Updated on May 10 with additional cases.
Outbreaks at local nursing homes are driving the death tolls in Rockwall and Lamar counties, accounting for all the people they've lost to the disease.
The timelines are similar for each county. On April 26, Rockwall reported its first death. Officials would later say on May 5 that the person had been a resident at the Broadmoor Medical Lodge.
On the same day, Lamar officials first addressed the outbreak at one of the nursing homes in their county, where 41 people associated with the Paris Healthcare Nursing Home had tested positive for the disease.
Two days later on April 28, officials announced the first round of testing at the Broadmoor in Rockwall County had been completed and 20 residents had tested positive, along with an initial six staff members. That number among staff members has continued to rise since.
The next day on April 29, Lamar County officials reported the county's first death, a person who had been a part of the outbreak at the Paris Healthcare Nursing Home.
Then, on May 1, Rockwall County officials said two more residents of the Broadmoor had died. They had been in their late 80s and 90s, officials said.
The county's entire death toll was now comprised of people connected to the nursing home.
On May 5, Lamar County officials made a similar announcement: two more people had died from the disease in Lamar County, and both were associated with the Paris Healthcare Nursing Home. The death toll in the county stood at three people, all associated with that particular nursing home.
The outbreak at the nursing home has made up the bulk of the county's 96 cases, with 54 reported cases so far linked to the outbreak there. And another 15 cases have now been reported at the Stillhouse Rehabilitation and Healthcare Center, a different long-term care facility in Paris.
On the same day, Rockwall County officials said at least 39 cases had been associated with the Broadmoor facility and announced a second round of testing was underway at the facility. Twenty cases had been found among residents and 19 among staff members, according to county officials.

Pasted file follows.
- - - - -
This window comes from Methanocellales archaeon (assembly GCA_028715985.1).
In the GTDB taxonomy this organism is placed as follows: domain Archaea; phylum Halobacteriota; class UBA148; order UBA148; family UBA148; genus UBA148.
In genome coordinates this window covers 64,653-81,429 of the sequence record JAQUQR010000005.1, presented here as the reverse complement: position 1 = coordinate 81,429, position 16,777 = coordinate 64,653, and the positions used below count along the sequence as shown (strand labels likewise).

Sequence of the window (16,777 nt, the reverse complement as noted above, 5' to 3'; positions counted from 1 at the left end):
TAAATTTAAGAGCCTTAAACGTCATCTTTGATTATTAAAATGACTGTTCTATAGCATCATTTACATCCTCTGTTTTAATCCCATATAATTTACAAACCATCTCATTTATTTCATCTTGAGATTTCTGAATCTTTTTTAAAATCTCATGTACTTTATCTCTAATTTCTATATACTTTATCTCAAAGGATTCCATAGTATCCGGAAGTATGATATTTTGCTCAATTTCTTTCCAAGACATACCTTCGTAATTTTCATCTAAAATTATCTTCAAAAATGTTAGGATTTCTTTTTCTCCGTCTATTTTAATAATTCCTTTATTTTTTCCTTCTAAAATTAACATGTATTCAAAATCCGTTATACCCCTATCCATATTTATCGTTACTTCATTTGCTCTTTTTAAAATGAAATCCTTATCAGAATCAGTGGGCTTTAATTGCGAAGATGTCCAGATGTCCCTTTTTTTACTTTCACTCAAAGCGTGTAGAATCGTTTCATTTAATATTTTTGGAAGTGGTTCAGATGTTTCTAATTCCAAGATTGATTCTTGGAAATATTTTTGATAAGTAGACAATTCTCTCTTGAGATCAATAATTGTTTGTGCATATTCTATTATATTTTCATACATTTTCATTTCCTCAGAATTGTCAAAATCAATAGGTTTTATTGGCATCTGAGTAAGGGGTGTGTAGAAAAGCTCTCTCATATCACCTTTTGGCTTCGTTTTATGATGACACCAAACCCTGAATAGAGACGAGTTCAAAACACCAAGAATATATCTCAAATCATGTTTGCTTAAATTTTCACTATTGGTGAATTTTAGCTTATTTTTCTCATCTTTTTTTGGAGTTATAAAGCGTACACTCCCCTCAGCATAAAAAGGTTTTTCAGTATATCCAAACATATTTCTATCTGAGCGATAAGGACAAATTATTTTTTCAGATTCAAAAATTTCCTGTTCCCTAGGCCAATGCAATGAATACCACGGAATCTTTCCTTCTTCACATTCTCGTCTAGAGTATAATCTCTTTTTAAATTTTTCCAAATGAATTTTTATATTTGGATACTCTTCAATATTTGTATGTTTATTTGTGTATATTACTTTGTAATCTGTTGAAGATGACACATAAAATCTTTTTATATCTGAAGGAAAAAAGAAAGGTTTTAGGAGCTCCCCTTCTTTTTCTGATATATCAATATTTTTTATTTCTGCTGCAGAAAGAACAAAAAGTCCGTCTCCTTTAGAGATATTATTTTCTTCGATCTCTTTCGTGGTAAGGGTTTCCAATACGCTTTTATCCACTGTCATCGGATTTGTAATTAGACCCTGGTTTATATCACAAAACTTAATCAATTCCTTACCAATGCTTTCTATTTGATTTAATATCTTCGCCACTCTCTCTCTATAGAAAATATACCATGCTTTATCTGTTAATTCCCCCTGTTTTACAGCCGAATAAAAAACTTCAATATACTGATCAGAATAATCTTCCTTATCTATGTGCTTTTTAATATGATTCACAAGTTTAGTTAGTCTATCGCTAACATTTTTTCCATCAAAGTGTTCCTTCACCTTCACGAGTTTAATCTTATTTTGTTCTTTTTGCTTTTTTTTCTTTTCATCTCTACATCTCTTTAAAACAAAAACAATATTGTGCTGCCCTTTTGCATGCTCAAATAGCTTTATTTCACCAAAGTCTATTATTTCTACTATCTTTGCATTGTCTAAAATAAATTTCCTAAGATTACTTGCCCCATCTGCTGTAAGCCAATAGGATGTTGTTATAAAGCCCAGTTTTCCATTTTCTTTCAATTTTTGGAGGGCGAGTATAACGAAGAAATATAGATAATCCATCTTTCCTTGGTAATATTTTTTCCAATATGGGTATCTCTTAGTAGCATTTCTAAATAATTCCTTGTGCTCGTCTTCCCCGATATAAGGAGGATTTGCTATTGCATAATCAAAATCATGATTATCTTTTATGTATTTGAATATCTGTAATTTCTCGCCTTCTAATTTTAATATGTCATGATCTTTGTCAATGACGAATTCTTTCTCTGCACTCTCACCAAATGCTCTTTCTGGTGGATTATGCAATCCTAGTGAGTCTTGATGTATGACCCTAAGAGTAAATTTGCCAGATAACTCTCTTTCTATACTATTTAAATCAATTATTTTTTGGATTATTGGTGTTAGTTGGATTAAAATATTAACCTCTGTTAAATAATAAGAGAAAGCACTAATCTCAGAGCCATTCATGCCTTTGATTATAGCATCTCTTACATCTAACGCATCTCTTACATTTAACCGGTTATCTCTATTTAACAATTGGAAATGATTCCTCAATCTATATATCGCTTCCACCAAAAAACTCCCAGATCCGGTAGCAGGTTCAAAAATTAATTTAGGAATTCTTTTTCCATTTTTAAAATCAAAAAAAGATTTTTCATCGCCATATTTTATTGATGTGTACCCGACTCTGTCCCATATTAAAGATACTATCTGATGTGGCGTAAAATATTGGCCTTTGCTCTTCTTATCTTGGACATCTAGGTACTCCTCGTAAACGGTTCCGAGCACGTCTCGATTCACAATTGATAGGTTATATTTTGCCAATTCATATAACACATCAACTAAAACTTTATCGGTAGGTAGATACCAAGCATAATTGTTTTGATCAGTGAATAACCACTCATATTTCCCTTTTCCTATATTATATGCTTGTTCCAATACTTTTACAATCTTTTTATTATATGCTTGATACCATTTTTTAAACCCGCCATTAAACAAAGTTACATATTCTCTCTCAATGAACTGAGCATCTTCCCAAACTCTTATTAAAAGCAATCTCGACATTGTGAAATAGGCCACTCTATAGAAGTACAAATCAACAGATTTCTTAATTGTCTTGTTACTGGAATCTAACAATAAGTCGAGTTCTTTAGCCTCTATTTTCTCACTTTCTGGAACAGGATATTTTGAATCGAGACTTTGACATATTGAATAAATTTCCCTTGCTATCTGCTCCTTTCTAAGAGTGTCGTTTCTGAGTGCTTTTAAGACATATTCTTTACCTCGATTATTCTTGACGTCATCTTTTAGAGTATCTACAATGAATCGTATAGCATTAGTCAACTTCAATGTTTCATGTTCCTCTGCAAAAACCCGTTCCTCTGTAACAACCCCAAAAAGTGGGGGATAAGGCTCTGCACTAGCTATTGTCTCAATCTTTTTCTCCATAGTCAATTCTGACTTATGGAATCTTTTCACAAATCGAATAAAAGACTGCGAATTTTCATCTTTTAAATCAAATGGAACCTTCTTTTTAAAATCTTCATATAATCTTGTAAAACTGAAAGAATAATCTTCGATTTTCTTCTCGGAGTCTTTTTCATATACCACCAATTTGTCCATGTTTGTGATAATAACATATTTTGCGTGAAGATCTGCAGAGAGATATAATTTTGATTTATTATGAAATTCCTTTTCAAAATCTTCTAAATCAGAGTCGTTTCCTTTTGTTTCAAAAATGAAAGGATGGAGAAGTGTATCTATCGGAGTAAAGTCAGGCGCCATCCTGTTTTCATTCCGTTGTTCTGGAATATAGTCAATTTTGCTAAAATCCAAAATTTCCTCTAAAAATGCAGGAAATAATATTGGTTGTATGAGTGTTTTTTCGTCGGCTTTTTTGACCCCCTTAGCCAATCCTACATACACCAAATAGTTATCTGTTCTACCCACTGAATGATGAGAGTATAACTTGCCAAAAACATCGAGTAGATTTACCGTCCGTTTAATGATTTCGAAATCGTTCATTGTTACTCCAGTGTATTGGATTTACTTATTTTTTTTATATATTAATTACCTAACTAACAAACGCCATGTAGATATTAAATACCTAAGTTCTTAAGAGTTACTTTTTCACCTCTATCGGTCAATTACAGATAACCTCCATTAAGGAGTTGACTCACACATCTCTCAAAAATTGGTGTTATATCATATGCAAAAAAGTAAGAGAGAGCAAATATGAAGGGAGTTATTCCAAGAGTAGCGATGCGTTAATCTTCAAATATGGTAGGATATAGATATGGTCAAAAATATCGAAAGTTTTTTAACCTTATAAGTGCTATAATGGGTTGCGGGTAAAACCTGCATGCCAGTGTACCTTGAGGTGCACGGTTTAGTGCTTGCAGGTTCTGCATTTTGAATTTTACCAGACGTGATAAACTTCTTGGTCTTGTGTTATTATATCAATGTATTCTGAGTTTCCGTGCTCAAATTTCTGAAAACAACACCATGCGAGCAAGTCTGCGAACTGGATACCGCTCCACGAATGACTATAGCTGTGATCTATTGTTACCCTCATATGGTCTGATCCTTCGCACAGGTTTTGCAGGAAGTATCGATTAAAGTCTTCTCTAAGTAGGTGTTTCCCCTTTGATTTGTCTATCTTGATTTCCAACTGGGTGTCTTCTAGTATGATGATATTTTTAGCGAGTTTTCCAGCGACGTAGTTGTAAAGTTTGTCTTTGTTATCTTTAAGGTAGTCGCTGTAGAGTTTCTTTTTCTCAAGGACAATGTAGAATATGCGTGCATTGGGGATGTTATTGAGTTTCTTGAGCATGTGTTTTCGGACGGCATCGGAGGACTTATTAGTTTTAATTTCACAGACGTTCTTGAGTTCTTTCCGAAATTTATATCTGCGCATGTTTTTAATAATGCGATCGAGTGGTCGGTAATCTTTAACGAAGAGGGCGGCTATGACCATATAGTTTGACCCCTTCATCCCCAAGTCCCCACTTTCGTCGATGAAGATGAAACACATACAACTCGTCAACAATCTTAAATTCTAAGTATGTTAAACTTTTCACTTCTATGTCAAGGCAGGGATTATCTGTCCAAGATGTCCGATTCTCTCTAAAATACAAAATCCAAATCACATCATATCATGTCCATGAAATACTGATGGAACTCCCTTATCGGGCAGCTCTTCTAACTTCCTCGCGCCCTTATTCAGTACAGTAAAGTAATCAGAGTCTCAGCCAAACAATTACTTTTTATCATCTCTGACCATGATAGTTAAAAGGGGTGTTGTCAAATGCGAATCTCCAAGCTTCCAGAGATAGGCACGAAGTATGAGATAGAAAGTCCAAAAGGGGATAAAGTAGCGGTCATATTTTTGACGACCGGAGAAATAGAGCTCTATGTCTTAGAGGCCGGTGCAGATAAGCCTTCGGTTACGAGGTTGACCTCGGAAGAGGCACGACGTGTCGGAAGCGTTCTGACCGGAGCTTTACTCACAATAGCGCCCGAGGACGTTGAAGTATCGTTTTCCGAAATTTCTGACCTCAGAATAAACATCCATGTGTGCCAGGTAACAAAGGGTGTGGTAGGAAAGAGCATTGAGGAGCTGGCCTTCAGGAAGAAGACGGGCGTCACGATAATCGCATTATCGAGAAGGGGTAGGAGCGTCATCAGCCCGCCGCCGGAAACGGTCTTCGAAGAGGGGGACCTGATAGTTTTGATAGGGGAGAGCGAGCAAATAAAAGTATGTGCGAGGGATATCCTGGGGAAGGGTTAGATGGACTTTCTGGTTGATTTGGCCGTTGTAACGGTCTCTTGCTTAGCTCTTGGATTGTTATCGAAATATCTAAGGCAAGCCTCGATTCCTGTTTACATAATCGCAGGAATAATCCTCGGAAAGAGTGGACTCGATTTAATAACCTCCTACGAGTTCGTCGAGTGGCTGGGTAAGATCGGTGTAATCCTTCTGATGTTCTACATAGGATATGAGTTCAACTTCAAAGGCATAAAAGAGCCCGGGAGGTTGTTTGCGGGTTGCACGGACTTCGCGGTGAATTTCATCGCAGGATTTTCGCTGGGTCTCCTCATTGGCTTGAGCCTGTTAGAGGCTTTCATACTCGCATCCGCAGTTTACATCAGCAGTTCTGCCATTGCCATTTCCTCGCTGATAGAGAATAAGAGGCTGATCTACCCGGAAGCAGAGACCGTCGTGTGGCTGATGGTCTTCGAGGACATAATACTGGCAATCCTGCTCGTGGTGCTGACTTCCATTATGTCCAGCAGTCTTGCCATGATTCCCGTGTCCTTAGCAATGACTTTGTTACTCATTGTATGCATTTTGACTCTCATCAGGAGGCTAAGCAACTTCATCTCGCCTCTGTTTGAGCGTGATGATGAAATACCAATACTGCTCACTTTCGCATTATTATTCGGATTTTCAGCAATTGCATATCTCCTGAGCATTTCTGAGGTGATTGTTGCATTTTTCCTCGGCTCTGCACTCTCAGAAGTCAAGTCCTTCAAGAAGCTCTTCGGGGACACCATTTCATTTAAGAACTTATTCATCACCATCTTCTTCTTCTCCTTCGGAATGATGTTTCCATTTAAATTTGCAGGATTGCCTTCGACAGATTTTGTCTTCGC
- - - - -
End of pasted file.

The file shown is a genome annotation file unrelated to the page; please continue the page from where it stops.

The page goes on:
And on May 6, Rockwall County officials said another person associated with that facility had died.
A similar update came out of Lamar County on May 8: a fourth person connected to the Paris Healthcare Nursing Home had died.
By May 9 in Rockwall County, a second round of testing had been completed among those connected to the Broadmoor. Twelve new cases had been found among residents and one new case in a staff member, officials said, bringing the facility's case count to the current total of 52 people.
Not all staff members live in the county, so not all of them will be included in the county's total of cases.
By May 10, another person connected to the Paris Healthcare Nursing Home had died, bringing the death toll to five. All of the deaths in the county so far have been linked to that facility.
And more cases have continued to be reported at long-term care facilities in the county, with 15 so far connected to Stillhouse Rehabilitation and Healthcare Center and three with Brentwood Terrace Healthcare & Rehabilitation Center, officials said the same day.
Both facilities had additional test results pending, and of the county's 96 total cases, 72 have been linked to one of the three facilities.
On the same day, Rockwall County officials also said a fifth person connected to the Broadmoor Medical Lodge had died.
At least four of the victims have been residents at the facility.
Other counties have seen similarly high case counts and death tolls associated with long-term care facilities. Dozens have died in Dallas County since the pandemic began, and more than 100 people connected to a living facility in Denton have contracted the virus.
The elderly are one of the most at-risk populations for the novel coronavirus, according to health experts.
While nursing home restrictions were enacted in March and visitations almost completely cut off, case numbers have still continued to rise at many of North Texas' facilities.
Experts say there is about a 23- to 24-day lag between when someone gets infected and when they're at risk of death due to COVID-19 complications.